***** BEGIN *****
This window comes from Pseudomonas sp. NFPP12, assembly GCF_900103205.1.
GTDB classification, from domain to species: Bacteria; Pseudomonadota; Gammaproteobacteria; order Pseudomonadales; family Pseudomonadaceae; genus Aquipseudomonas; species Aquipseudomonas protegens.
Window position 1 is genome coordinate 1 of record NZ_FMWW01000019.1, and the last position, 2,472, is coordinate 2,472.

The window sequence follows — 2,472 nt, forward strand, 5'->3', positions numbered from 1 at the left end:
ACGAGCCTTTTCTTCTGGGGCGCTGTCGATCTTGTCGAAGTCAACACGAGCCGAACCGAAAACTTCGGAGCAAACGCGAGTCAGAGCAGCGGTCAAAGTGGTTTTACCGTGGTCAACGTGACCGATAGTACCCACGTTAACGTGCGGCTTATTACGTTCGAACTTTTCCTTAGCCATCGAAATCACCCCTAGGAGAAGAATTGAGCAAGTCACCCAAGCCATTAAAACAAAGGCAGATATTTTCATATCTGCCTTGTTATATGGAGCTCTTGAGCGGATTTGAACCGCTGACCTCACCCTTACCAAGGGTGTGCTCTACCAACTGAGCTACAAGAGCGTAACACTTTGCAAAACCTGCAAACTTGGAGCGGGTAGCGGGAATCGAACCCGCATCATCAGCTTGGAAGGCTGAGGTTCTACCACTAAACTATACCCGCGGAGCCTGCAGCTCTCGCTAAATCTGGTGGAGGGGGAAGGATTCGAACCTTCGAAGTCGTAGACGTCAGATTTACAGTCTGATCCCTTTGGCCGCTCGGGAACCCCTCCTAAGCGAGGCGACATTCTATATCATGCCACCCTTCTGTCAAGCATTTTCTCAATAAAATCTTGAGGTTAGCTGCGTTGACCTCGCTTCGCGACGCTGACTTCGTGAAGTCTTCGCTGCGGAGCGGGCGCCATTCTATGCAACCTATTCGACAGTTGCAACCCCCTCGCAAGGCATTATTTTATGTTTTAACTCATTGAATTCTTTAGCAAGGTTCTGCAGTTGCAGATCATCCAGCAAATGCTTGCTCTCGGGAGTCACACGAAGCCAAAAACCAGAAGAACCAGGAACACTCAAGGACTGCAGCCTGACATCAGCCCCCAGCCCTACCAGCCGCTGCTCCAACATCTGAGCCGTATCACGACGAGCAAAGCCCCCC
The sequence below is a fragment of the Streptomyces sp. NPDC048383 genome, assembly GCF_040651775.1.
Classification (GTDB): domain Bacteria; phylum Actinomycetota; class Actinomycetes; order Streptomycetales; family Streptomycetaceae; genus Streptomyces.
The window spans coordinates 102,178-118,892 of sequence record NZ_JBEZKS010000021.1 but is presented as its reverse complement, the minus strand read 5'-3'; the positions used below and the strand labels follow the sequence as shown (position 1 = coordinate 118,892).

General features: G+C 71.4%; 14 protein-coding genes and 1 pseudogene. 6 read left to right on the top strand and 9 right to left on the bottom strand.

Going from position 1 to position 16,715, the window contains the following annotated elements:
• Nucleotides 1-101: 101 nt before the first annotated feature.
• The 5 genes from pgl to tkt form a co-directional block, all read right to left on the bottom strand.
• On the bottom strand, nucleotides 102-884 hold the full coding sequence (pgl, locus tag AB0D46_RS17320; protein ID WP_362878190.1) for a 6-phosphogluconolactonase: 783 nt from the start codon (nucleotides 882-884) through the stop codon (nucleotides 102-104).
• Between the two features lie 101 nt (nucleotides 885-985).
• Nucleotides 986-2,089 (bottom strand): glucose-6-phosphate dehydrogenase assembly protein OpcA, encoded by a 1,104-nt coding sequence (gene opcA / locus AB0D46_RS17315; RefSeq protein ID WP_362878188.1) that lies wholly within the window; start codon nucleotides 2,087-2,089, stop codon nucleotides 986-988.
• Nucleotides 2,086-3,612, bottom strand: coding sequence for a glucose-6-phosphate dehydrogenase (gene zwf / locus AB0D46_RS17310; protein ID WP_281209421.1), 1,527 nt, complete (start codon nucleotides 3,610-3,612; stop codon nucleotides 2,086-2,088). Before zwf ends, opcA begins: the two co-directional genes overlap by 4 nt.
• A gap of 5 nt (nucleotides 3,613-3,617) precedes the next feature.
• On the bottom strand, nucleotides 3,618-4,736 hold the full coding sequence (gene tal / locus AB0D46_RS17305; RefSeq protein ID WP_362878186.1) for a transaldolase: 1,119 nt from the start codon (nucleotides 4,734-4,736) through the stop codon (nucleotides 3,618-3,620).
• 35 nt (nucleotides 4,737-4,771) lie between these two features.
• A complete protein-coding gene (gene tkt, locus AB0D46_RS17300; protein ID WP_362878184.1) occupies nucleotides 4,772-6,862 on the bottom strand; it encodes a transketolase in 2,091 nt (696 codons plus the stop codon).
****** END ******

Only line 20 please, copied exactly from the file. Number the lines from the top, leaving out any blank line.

• A complete protein-coding gene (gene tkt, locus AB0D46_RS17300; protein ID WP_362878184.1) occupies nucleotides 4,772-6,862 on the bottom strand; it encodes a transketolase in 2,091 nt (696 codons plus the stop codon).